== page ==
JPMorgan Chase & Co expects Naira to US dollar exchange rate to eventually strengthen towards N850 by year-end as the combination of tighter policy, as well as more attractive rates and FX levels deter incremental dollarisation and perhaps attracts some foreign capital.
This is even as JPMorgan expects Nigerian authorities to maintain a willingness for greater flexibility of the exchange rate. Though it said that while a strengthened naira against US dollar exchange rate is crucial, “the large backlog of unmet FX demand and low net FX reserves makes the job challenging”.
“The Central Bank of Nigeria (CBN) appears willing to once again allow a flexible exchange rate without the use of moral suasion to limit the upside. This was initially the case during the first attempt at re-caliberating the FX market, however those efforts lost steam due to inflation concerns.
“We believe recent efforts to restore a flexible FX regime may be sustained given the willingness to accompany it with tighter monetary conditions. The interbank FX rate has risen in recent days to over N900, from N750, thereby significantly closing the gap to the parallel rate which is now just above N1,000,” JPMorgan Chase & Co noted in its November 1 note titled “Nigeria local markets strategy: Getting set for re-opening”.
While noting that unifying the various FX windows and eliminating the longstanding list of ineligible transactions helps simplify the FX policy framework, JPMorgan said that due to still limited FX liquidity in the official market, and the fact that naira isn’t a fully convertible currency, “some FX demand will inevitably find its way to the parallel market.”
“In our opinion, when authorities refer to the FX backlog, they are actually referring to US $6.8billion in FX forward commitments which the central bank has not honored – the majority of which has been covered by commercial banks.
“However, we estimate there is up to a further $$3-4billion (probably less given the FX adjustment) in unmet FX demand needed for goods and services imports. CBN will need to clear both backlogs, a difficult task given the low levels of net FX reserves.
“We previously estimated that Nigeria’s net FX reserves could be as low as $3.7billion at the end of 2022. We do not have new information about the central banks short-term contingent liabilities, however gross FX reserves have further declined by $4.1billion through this year and now amount to around $33.3billion, suggesting the net position could be lower,” JPMorgan noted further.
JPMorgan Chase & Co also believes the current -300 basis points (bp) / +100bp corridor around the 18.75percent policy rate needs to be narrower in order to increase the market (and real economy) relevance of the policy rate.
The CBN earlier this week mopped up around N400billion of liquidity via open market operations (OMO) at a significantly higher yield of 21.2percent for the 1-year bill, compared to 17percent at the previous OMO auction in August, 13.5percent for 1-year treasury bills as at Fridays close and 15.75percent at the central banks deposit window.
“Indeed, as we have noted previously, the CBN appears to be in the process of normalizing monetary policy, despite the fact that a monetary policy committee (MPC) meeting hasn’t held since July. Assuming the OMO auctions are held on a more regular basis, we expect it will result in tighter liquidity conditions, which will in turn help slow dollar demand,” JPMorgan Chase & Co said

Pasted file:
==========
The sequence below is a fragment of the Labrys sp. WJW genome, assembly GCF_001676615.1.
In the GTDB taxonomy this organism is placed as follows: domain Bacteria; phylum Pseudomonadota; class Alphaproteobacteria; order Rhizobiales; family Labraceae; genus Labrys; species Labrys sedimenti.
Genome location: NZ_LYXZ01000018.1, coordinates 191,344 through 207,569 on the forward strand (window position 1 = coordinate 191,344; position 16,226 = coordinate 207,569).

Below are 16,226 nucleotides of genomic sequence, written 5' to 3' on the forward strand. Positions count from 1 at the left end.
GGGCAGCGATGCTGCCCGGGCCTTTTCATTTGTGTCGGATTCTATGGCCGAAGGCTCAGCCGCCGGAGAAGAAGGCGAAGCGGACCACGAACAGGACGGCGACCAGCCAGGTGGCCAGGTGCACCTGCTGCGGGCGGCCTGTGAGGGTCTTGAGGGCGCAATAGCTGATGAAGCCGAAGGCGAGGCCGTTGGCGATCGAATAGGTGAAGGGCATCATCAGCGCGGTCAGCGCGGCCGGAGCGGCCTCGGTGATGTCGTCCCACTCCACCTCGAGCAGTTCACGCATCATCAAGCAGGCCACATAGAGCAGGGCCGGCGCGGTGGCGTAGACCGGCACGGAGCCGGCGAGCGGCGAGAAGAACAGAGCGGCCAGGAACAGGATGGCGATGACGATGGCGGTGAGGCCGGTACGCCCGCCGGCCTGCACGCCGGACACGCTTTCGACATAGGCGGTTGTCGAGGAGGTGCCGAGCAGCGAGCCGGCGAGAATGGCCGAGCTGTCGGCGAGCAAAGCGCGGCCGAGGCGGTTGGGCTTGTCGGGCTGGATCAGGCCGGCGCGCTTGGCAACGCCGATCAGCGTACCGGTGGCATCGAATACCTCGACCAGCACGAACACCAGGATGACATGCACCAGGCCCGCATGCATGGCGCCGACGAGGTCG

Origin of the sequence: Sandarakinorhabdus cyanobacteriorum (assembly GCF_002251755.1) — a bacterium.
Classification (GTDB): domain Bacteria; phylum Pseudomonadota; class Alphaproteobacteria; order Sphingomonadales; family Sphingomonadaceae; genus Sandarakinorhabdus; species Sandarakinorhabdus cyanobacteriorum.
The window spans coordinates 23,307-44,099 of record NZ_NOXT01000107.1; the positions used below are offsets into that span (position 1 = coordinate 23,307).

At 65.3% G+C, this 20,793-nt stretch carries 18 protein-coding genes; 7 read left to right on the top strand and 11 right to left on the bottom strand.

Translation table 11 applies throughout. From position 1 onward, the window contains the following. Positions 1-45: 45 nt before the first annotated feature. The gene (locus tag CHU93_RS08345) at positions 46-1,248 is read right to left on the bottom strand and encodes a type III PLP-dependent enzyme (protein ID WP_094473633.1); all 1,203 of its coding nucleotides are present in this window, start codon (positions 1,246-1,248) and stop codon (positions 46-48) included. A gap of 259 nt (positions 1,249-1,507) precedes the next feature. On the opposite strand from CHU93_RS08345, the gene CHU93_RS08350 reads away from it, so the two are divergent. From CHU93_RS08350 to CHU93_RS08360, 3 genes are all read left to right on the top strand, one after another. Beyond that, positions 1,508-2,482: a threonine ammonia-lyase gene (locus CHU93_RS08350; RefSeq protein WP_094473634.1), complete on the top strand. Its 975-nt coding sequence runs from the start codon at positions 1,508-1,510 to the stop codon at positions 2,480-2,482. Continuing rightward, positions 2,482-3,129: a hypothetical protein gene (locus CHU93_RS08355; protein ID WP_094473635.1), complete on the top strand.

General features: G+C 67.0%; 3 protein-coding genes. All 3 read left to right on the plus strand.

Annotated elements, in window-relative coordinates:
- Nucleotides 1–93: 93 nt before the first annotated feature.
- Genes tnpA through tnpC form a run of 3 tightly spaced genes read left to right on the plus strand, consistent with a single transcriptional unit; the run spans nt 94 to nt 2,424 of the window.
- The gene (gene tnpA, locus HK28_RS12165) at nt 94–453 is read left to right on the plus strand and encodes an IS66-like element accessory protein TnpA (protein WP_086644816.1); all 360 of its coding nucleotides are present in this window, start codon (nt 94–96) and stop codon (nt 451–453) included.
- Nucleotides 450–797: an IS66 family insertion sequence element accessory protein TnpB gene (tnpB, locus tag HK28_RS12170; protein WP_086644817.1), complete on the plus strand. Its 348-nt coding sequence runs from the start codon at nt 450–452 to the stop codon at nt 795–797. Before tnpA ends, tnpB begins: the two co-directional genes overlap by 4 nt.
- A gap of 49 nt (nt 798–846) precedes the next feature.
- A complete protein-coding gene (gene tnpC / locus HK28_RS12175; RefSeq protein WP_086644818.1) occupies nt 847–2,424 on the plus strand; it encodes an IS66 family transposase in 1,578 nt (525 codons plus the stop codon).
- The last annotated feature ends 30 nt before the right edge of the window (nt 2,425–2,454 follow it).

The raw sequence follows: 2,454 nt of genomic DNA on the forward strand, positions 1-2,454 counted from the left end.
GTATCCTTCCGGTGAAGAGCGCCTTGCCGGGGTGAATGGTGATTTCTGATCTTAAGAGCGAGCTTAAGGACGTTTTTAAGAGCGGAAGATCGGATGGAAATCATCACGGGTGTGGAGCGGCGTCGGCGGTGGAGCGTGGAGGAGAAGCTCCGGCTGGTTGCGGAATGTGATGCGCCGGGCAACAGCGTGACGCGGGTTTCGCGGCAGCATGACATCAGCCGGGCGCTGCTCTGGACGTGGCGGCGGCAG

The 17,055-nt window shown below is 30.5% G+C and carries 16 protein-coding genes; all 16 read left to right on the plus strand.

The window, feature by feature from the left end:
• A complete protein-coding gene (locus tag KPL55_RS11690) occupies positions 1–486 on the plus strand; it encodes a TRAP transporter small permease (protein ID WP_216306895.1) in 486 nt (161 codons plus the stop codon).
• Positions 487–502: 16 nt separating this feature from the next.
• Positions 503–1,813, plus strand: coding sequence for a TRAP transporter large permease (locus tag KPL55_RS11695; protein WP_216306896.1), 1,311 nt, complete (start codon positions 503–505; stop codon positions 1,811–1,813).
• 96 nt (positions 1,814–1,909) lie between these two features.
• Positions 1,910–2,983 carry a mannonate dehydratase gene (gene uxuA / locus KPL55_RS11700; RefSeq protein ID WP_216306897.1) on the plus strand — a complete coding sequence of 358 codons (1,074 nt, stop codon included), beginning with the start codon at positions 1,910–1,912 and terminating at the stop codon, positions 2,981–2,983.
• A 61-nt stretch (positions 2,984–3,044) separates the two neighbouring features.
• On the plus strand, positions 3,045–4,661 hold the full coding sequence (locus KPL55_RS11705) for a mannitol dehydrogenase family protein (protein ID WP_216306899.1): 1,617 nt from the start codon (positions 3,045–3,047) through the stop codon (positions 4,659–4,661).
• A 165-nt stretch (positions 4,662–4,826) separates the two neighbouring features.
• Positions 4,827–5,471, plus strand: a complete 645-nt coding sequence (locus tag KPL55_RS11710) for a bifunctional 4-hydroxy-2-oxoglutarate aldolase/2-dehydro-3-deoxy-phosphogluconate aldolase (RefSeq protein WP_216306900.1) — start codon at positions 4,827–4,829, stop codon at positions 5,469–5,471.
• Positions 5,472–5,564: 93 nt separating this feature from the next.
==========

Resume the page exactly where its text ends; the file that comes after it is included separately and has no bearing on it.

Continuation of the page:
JPMorgan Chase & Co said its economists expect the CBN to keep the policy rate unchanged at 18.75percent for the foreseeable future. “While optically and for signalling purposes, this may appear odd, especially if the OMO rate is set above 21percent for an extended period, it may be a necessary compromise given the political sensitivity and preference for lower interest rates (recall the Presidents inauguration speech signaling the need for lower interest rates, see here) particularly as the MPR should typically serve as the base rate for bank loans. Similarly, the CBN might also remain cost conscious by not wanting to pay significantly higher rates on both OMOs and SDFs. In effect, the policy rate won’t matter if short-term rates can move nearer 25percent in order to narrow the current negative real rates while continuous OMO auctions and CRR debits can help to further tighten liquidity conditions, ease FX and inflationary pressures,” it noted.
It noted further that given that domestic debt makes up around 62percent of Nigeria public sector debt, “a further rise in interest rates will increase the interest burden, even as authorities explore ways of improving oil and non-oil revenues. Higher interest rates will also come at a cost to the central bank, a cost which will eventually be absorbed by the federal government”.
“Removal of the limit on remunerable deposits at the central bank needs to be complemented with a symmetric corridor around the policy rate. Reports suggest the CBN may have removed the N2billion per bank limit on remunerable funds placed at its deposit window, the Standing Deposit Facility (SDF).
“Even though there hasn’t been an official public announcement to this effect, the sharp increase in funds placed at this window in recent days and the jump in funding rates to circa 15percent suggests the cap on the SDF has indeed been removed. While this is a significant step in the right direction, we suspect the SDF will once again become less relevant if the CBN issues more frequent OMOs at an elevated rate and given the asymmetry of the corridor around the policy rate,” according to JPMorgan Chase & Co.